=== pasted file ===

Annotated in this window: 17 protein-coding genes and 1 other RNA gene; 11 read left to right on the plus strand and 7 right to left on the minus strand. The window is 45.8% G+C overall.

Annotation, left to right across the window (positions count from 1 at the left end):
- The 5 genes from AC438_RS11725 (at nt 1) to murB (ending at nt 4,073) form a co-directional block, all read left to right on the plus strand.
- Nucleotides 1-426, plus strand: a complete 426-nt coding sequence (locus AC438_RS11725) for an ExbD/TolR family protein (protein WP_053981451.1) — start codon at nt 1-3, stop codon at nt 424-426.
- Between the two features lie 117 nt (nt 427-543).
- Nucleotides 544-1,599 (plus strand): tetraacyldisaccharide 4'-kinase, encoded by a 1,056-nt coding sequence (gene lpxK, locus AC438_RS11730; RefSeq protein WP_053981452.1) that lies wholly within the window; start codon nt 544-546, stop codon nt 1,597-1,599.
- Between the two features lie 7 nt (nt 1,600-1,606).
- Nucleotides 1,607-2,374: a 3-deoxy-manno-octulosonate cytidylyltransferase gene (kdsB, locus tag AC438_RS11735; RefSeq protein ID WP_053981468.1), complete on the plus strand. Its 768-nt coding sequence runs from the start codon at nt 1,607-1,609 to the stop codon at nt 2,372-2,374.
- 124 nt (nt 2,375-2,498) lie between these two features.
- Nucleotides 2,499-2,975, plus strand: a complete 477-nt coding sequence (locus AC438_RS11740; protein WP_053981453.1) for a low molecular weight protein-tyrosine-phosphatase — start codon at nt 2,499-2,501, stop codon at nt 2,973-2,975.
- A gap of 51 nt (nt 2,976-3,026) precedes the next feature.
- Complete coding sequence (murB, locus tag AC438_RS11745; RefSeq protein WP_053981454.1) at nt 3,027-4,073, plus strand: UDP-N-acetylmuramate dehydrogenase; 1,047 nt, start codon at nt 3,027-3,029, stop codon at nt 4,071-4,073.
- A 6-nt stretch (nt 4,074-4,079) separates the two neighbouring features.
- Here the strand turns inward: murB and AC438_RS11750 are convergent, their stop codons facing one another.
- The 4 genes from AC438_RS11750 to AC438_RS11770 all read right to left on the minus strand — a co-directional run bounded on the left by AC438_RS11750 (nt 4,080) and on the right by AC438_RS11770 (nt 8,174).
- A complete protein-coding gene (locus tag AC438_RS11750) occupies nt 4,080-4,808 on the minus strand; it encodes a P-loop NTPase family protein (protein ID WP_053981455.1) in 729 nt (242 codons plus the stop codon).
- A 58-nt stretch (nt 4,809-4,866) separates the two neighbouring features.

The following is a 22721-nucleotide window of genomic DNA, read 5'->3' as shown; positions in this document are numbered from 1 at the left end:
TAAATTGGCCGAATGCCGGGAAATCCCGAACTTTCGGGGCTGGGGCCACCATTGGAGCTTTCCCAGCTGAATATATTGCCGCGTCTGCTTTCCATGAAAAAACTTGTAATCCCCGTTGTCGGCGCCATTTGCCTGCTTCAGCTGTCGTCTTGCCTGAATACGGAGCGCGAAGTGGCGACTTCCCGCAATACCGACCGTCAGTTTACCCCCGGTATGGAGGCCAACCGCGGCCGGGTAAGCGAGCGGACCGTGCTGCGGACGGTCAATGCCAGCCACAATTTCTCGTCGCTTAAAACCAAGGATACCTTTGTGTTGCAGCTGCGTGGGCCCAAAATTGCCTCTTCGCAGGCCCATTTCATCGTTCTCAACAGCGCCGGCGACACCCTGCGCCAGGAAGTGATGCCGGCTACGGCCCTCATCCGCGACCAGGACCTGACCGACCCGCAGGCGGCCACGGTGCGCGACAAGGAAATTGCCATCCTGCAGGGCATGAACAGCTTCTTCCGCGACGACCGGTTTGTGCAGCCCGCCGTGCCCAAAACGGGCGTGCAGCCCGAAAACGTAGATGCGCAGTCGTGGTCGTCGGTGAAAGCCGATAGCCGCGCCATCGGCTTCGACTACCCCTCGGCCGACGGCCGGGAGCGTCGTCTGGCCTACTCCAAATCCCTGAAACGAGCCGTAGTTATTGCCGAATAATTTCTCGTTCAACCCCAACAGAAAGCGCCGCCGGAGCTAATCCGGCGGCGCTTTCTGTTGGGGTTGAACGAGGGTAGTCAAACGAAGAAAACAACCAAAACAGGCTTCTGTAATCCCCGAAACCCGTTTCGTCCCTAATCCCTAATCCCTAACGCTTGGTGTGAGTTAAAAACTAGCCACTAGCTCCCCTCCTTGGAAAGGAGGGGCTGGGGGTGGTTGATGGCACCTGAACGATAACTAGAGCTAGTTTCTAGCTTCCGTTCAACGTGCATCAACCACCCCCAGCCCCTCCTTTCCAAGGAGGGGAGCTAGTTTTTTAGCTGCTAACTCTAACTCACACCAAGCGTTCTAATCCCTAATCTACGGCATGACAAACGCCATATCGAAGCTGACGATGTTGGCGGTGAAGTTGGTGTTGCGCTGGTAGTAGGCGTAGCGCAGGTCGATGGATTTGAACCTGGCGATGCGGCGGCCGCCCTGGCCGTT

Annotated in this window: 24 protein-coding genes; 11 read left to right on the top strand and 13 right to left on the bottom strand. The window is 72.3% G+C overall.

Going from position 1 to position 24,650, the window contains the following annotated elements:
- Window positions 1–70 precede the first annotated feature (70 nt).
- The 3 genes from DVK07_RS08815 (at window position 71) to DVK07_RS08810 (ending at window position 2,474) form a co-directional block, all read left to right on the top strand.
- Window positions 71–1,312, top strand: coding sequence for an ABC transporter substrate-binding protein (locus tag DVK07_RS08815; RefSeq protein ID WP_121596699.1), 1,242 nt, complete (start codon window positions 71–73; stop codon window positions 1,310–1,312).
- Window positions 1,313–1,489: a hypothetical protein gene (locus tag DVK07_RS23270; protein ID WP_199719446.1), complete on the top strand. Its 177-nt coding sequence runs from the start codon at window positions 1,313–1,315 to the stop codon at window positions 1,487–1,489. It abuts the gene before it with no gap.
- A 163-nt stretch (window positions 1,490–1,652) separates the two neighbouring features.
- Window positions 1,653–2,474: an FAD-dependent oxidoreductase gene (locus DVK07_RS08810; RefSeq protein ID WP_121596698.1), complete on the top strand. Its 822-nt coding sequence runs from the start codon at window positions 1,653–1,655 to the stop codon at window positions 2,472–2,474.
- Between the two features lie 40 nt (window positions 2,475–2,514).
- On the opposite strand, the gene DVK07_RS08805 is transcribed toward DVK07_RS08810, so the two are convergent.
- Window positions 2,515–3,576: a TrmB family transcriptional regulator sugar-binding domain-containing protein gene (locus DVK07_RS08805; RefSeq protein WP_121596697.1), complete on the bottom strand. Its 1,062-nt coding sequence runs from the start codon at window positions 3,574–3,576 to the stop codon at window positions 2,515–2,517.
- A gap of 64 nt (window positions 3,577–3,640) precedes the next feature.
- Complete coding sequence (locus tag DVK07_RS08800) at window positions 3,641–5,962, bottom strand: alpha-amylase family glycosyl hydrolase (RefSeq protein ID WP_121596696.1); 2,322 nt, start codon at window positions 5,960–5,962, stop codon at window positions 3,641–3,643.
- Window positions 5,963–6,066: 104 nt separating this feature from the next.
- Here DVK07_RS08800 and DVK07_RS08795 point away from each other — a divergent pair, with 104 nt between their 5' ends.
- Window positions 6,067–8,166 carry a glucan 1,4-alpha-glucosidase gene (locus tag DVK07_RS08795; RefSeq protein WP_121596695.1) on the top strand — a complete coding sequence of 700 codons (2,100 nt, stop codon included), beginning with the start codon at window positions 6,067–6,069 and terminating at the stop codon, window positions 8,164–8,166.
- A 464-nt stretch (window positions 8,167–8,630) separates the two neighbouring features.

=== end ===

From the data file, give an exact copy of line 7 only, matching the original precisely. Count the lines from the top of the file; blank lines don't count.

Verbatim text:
- Between the two features lie 7 nt (nt 1,600-1,606).